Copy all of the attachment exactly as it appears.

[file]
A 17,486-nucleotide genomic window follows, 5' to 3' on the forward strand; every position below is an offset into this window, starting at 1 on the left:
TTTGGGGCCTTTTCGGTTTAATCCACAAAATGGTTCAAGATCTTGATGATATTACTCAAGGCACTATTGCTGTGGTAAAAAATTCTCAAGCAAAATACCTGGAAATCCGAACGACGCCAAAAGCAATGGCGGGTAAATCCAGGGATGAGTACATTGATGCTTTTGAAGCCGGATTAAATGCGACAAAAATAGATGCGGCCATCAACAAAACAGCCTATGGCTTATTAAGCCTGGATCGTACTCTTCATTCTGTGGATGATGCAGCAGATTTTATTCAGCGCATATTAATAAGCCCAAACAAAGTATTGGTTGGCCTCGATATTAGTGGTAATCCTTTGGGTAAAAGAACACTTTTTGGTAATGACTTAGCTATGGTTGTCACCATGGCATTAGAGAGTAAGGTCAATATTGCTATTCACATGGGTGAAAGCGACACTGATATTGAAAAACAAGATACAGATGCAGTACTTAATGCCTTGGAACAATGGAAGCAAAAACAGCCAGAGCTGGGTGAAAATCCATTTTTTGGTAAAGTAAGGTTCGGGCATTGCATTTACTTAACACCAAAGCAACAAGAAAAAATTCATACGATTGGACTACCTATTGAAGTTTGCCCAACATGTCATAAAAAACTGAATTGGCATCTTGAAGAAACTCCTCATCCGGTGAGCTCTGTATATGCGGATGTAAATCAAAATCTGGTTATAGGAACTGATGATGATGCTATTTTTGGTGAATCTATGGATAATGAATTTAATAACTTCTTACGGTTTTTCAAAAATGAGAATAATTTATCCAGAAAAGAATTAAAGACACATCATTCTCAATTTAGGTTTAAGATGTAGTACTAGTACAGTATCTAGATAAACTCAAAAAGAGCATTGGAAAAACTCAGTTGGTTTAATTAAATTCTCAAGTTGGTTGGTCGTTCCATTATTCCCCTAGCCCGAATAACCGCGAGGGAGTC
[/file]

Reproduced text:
A 17,486-nucleotide genomic window follows, 5' to 3' on the forward strand; every position below is an offset into this window, starting at 1 on the left:
TTTGGGGCCTTTTCGGTTTAATCCACAAAATGGTTCAAGATCTTGATGATATTACTCAAGGCACTATTGCTGTGGTAAAAAATTCTCAAGCAAAATACCTGGAAATCCGAACGACGCCAAAAGCAATGGCGGGTAAATCCAGGGATGAGTACATTGATGCTTTTGAAGCCGGATTAAATGCGACAAAAATAGATGCGGCCATCAACAAAACAGCCTATGGCTTATTAAGCCTGGATCGTACTCTTCATTCTGTGGATGATGCAGCAGATTTTATTCAGCGCATATTAATAAGCCCAAACAAAGTATTGGTTGGCCTCGATATTAGTGGTAATCCTTTGGGTAAAAGAACACTTTTTGGTAATGACTTAGCTATGGTTGTCACCATGGCATTAGAGAGTAAGGTCAATATTGCTATTCACATGGGTGAAAGCGACACTGATATTGAAAAACAAGATACAGATGCAGTACTTAATGCCTTGGAACAATGGAAGCAAAAACAGCCAGAGCTGGGTGAAAATCCATTTTTTGGTAAAGTAAGGTTCGGGCATTGCATTTACTTAACACCAAAGCAACAAGAAAAAATTCATACGATTGGACTACCTATTGAAGTTTGCCCAACATGTCATAAAAAACTGAATTGGCATCTTGAAGAAACTCCTCATCCGGTGAGCTCTGTATATGCGGATGTAAATCAAAATCTGGTTATAGGAACTGATGATGATGCTATTTTTGGTGAATCTATGGATAATGAATTTAATAACTTCTTACGGTTTTTCAAAAATGAGAATAATTTATCCAGAAAAGAATTAAAGACACATCATTCTCAATTTAGGTTTAAGATGTAGTACTAGTACAGTATCTAGATAAACTCAAAAAGAGCATTGGAAAAACTCAGTTGGTTTAATTAAATTCTCAAGTTGGTTGGTCGTTCCATTATTCCCCTAGCCCGAATAACCGCGAGGGAGTC